Ambiguity Confusion Proneness

When consumers experience ambiguity confusion, they are not likely to comprehend the product characteristics correctly. For example, false claims that the product is nutritious or healthy can lead to ambiguity confusion. Different information from different sources about the product characteristics can lead to ambiguity confusion (Mayer et al., 1993). Consumers may defer choices because of ambiguity confusion. Lots of product and marketplace information can cause ambiguity confusion.

Intention to Recommend

Many scholars focus on relationship marketing. If the relationship with the customers is good, firms tend to see greater profitability and higher customer loyalty. Loyal customers tend to recommend. For at least the past thirty years, researchers have considered word-of-mouth to be very important. Prior research regarding word-of-mouth focused on complaining behaviour. Recently, research has focused on recommendations and customer advocacy. To predict the recommending behaviour, intention to recommend is the best metric available (Reichheld, 2003). Intention to recommend is also used to predict purchasing behaviour. Andreaasen et al. (2006) found that in numerous conversations taking place on the Internet, the recommendation is one of the four unique dialogues.

Emotions and Consumer Behaviour

Across all industries, emotions play an important role in influencing consumers’ behavioural decisions. Psychology and economic sciences have long stressed the importance of emotions in deciding consumers’ judgments, evaluations, and decisions. Emotions are defined as the reactions of the body to external or internal stimuli. Emotions play a significant role in determining consumers’ physical health, well-being and problem-solving skills (Lazarus, 1991). Emotions can be positive, negative, or mixed. Emotions also influence how much consumers are willing to pay (Williams, 2014). Emotions have an impact on consumption as well. If we decrease the negative affect, consumers are willing to pay more for a variety of products. If consumers are involved in the cognitive processes, they are believed to be taking the right decisions. However, several studies (e.g., Lee, 2006) contradict this view. Emotional status strongly influences impulsive purchase decisions.

The Elaboration Likelihood Model (ELM) of persuasion

The Elaboration Likelihood Model (ELM) of persuasion is of the view that affective states could have an impact on attitudes (e.g., Petty et al., 1988). The ELM suggests that depending on the amount of thinking or elaboration, attitude could change. Under low levels of thinking or elaboration, the current emotional state could influence individuals’ attitudes. When in a positive mood, consumers may attribute the positive feeling to the product and may develop a positive attitude towards the product. However, under high levels of thinking or elaboration, emotions play a role in biasing individuals’ processing such that a positive emotional state could lead to positive implications coming to mind, and a negative emotional state resulting in negative implications coming to mind.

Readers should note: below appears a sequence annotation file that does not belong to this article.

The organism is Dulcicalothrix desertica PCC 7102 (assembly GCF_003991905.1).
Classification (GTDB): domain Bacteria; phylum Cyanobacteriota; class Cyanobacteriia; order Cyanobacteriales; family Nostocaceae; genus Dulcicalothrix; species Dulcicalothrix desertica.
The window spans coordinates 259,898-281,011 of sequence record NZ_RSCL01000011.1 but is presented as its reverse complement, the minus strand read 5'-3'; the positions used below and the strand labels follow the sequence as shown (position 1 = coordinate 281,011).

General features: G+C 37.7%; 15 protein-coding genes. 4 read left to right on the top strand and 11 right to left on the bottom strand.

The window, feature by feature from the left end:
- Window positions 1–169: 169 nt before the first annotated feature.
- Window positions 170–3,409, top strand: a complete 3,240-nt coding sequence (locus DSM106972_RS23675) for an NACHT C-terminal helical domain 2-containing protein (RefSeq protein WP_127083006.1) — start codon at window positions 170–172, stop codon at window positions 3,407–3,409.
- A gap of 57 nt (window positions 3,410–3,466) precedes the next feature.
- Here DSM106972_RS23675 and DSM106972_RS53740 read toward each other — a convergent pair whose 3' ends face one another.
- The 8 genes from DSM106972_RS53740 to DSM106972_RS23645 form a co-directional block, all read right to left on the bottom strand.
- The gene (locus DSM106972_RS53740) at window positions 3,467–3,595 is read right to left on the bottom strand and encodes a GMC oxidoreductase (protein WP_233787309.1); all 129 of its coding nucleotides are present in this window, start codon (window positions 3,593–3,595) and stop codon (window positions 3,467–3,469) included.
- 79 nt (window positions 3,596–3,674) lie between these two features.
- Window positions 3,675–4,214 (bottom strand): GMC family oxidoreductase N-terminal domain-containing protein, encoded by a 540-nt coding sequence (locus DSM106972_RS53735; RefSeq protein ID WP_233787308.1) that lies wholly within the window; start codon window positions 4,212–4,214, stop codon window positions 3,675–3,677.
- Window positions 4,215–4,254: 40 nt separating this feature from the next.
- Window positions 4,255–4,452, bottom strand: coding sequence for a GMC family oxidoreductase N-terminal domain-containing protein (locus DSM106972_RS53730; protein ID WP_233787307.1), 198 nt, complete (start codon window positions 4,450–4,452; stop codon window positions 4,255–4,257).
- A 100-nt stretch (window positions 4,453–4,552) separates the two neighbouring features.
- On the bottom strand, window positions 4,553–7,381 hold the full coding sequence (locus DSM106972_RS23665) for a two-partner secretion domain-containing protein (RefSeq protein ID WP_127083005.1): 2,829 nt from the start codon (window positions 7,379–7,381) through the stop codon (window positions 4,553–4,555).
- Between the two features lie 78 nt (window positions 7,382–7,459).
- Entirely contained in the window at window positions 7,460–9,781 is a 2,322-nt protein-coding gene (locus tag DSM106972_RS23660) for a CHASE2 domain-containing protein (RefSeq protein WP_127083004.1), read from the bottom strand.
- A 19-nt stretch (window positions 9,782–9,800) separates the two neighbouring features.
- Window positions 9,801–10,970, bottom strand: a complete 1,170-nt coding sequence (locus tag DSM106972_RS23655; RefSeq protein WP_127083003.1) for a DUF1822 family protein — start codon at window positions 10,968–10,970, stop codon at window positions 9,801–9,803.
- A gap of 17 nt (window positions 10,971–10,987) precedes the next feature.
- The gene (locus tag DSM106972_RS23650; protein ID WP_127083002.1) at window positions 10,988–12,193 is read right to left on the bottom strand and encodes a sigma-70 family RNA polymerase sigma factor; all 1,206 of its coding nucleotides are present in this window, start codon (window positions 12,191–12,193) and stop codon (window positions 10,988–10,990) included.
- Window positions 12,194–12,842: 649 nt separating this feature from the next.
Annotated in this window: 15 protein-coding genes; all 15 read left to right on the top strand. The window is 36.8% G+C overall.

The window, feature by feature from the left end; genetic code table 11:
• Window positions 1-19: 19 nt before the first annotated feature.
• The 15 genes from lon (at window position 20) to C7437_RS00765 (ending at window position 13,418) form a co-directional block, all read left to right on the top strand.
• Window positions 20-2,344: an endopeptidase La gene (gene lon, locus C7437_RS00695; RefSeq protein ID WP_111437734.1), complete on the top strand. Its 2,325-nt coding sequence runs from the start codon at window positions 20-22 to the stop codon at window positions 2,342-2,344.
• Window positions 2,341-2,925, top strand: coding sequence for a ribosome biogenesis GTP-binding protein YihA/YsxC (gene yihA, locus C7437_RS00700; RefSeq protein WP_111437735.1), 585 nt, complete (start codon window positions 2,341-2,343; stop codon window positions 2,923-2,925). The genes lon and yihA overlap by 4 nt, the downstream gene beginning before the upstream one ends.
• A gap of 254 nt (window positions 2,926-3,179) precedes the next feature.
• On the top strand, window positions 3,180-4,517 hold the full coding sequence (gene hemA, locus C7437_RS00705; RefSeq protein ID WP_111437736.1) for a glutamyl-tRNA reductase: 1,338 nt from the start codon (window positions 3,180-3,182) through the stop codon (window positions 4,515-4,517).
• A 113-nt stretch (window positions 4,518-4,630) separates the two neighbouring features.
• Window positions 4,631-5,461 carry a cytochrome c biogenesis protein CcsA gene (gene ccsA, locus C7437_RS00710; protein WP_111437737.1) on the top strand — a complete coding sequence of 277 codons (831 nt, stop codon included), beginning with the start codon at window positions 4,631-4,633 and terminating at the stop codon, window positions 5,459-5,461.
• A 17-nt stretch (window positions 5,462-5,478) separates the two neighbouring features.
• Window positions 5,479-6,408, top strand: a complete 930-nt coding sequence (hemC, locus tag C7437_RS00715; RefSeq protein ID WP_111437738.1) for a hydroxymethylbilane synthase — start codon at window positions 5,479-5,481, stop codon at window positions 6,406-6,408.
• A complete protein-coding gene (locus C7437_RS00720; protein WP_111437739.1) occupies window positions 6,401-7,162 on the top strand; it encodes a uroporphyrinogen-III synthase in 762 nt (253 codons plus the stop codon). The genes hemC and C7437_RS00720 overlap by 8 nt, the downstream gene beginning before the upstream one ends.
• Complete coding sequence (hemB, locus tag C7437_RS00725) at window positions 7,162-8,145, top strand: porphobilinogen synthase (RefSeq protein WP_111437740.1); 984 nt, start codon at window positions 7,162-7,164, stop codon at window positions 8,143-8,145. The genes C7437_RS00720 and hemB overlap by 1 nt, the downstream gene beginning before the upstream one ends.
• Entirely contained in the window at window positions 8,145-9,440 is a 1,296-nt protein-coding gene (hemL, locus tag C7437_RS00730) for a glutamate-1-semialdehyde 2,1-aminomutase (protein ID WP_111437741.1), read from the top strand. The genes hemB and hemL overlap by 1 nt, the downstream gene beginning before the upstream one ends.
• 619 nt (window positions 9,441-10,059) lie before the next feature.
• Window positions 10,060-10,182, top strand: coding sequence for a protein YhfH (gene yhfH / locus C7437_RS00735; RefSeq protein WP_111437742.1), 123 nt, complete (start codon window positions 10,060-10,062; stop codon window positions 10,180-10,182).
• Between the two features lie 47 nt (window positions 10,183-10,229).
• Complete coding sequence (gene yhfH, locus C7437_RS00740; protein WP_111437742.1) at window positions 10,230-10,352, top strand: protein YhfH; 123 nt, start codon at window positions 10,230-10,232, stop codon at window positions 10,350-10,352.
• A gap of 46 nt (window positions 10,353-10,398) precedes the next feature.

When consumers have positive implications in the mind, they may have positive intentions to recommend the product to others. When consumers have negative implications in the mind, they may not have intentions to recommend the product to others. The authors argue that when consumers are confused, they will have high levels of thinking or elaboration, because of huge amounts of information. Hence, the ELM holds for confused consumers.

When marketers induce positive emotions, it might result in positive implications in consumers’ minds and consumers might recommend the product or service to others. When marketers induce negative emotions, it might result in negative implications in consumers’ minds and consumers might not recommend the product or service to others. In this study, the authors focus on three discrete emotions. Awe and joy are positive emotions. Anger is a negative emotion. The authors believe that when consumers experience awe and joy, the negative relationship between consumer confusion and intention to recommend is reduced. When consumers experience anger, the negative relationship between consumer confusion and intention to recommend is strengthened.

Anger